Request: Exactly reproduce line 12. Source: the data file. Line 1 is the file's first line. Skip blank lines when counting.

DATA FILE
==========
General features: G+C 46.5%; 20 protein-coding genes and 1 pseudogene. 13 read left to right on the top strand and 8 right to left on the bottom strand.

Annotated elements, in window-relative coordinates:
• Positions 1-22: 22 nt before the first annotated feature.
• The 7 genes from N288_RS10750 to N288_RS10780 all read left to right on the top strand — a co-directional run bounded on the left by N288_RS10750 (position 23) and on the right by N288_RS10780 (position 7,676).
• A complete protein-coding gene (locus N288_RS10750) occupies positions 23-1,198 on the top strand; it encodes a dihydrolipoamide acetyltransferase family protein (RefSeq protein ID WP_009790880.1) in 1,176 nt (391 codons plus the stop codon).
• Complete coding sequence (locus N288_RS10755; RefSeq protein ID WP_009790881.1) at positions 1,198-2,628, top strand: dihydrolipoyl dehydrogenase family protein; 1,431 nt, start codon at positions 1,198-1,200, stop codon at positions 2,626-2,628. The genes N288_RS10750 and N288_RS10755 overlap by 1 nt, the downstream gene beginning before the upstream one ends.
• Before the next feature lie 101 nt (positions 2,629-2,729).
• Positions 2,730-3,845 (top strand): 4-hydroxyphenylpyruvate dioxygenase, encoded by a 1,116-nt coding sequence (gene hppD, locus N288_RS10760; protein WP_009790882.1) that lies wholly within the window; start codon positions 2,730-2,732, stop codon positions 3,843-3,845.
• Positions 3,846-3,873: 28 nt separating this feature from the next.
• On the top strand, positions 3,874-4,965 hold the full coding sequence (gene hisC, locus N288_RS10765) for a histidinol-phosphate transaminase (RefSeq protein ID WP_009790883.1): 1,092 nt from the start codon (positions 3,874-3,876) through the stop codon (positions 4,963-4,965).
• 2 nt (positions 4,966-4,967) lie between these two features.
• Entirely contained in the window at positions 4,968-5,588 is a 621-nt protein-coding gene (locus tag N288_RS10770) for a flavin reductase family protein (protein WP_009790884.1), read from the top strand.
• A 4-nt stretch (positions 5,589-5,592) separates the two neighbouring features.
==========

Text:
• Entirely contained in the window at positions 4,968-5,588 is a 621-nt protein-coding gene (locus tag N288_RS10770) for a flavin reductase family protein (protein WP_009790884.1), read from the top strand.